So I got invited to blog as part of the Fashion Week Blog Carnival over at and of course I said yes — who *doesn't* want to pontificate about fashion? And the first topic is supposed to be The State of the Fashion Union.
And then I thought — heck, what on earth do I know about the State of the Fashion Union? Sometimes I think it's pretty dire. The models get younger and thinner and shaped less and less like the average woman; the logos get bigger and bigger; the clothes barer and barer so that even daywear looks suitable only for the boudoir since it requires abandoning even the pretense of undergarments; the heels get higher and spindlier, making a ten-block walk more daunting than a marathon; the prices soar and yet there's a hundred-person waiting list for whatever the "it" bag or coat is.
Sometimes, I want to quote and say and I want to say to hell with it.
However, when talking about fashion, I insist on making the distinction between fashion and style. Fashion is of the now; style is perennial. Fashion is something you follow; style is something you forge. Fashion is about being part of the herd; in with the in-crowd; style is about one's own vision, about idiosyncracies and quirks. Stylish people often set fashions–in fact fashion designers often have incredibly narrow personal styles: look at The Lagerfeld, Elbaz, and Carolina Herrera and try to tell me they are fashionable rather than stylish!–and fashionable people may in fact have style, but one does not necessarily follow from the other.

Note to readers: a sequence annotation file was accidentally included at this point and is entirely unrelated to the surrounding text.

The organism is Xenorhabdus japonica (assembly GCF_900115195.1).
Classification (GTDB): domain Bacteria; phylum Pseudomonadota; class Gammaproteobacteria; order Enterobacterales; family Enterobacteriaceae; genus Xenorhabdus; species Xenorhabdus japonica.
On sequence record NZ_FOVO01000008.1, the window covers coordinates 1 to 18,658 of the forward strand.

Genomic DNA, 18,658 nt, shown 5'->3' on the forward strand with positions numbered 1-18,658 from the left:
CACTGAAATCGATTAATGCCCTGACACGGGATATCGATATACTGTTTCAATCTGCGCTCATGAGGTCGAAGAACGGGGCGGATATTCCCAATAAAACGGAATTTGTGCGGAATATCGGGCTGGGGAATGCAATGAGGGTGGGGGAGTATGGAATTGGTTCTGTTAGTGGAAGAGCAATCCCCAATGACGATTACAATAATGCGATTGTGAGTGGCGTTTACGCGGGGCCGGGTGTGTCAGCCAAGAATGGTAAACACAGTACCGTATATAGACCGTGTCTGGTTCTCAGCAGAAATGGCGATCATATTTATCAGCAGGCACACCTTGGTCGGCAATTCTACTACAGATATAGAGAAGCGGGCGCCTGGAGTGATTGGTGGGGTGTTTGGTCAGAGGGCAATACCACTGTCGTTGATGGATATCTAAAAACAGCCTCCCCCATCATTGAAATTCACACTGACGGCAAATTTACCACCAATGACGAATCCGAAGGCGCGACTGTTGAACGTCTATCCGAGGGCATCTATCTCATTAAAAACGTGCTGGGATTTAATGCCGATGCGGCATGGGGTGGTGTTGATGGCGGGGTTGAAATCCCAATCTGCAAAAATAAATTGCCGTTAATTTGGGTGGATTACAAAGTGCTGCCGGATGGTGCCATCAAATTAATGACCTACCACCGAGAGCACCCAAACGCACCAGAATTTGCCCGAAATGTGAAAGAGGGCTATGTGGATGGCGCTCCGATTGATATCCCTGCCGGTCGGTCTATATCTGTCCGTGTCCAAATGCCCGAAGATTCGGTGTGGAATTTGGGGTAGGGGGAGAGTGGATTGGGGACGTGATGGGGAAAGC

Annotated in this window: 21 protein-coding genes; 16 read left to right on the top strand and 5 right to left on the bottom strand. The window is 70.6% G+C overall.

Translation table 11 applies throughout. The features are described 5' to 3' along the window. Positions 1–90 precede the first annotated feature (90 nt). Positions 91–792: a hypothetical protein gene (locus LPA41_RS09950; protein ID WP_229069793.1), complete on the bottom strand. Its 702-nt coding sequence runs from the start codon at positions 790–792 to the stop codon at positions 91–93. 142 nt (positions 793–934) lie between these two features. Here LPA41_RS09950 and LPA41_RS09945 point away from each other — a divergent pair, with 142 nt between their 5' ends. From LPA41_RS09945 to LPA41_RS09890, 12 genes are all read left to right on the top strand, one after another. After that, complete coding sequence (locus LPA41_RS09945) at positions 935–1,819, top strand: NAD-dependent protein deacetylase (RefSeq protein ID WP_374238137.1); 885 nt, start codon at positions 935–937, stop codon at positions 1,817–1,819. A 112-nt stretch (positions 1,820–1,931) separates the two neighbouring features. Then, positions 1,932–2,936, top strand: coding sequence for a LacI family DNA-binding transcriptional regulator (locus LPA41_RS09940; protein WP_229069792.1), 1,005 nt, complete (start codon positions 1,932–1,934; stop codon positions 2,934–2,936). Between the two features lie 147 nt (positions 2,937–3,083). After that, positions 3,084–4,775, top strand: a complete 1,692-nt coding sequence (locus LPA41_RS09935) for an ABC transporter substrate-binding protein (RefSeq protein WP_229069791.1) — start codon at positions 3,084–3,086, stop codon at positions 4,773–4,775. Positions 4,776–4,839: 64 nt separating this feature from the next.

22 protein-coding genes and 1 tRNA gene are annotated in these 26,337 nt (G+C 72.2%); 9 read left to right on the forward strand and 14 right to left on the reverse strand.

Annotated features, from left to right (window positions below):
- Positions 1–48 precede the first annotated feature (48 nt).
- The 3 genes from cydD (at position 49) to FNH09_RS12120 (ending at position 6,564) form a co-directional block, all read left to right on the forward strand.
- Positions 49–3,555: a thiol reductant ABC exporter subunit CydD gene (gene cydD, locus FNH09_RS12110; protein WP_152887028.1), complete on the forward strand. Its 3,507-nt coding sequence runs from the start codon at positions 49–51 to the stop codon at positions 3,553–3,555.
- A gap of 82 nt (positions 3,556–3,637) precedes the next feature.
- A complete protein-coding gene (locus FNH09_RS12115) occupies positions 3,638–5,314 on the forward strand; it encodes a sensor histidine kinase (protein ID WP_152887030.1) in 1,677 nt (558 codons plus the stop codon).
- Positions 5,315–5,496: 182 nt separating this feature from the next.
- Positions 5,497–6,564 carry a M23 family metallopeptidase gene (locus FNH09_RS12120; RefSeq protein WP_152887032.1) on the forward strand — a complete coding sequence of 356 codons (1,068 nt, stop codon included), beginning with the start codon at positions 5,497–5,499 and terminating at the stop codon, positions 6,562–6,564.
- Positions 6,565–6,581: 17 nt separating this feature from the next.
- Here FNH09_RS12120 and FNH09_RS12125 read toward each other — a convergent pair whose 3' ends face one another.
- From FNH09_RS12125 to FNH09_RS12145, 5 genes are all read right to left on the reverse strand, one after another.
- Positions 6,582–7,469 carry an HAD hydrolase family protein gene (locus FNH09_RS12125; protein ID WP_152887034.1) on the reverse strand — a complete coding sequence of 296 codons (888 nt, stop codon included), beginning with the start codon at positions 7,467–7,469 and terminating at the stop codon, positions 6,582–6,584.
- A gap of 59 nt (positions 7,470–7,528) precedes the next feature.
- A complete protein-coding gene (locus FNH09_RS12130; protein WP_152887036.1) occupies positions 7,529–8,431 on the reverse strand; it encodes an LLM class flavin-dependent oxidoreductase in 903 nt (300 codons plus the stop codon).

In fact, even though fashion may be anemic, style is bigger and better than ever. People are more and more comfortable with the idea of a personal style, one that may or may not flirt with being fashionable, and are convinced that such a thing is within their grasp — even if they have to hire a "stylist" to get them there. (In my haughty opinion, a stylist is someone who should interrogate you to find out what you want to look like–REALLY want to look like, not just "I want to look good"–and help you find the look that is most YOU. I don't think a stylist is someone whose job is to make it easier for starlets to look like someone dragged them backwards through a hedge. A hedge filled with oversized sunglasses.)
To someone who is fashionable (or someone who has a crappy stylist), Fashion with a capital-F–the runway, Vogue, Chanel-Gaultier-Dior Fashion–is like a menu. Choose an appetizer (bag), main course (dress), and dessert (shoes), and gobble it down. Next day, do it all over again. To someone who is bricolage-ing a style, Fashion is the Greenmarket. You take a color here, a shape there, a heel height from someplace else, and you cook it all up together, along with stuff that's already in your pantry and cupboards — YOUR shade of lipstick, of course, or the bag shape you have always carried, or your trademark watch. And you eat off that for a long time. Capital-F Fashion is one big kaleidoscope of possibilities and inspiration, even if you never buy a single "designer" item. (I think I have *one* fashion-y possession — a green Cynthia Rowley handbag that I bought mainly because the pockets were perfectly sized for my Treo and iPod, and didn't have magnetic clasps–why on earth would I put something that is essentially a tiny hard drive near a magnet? But I digress.)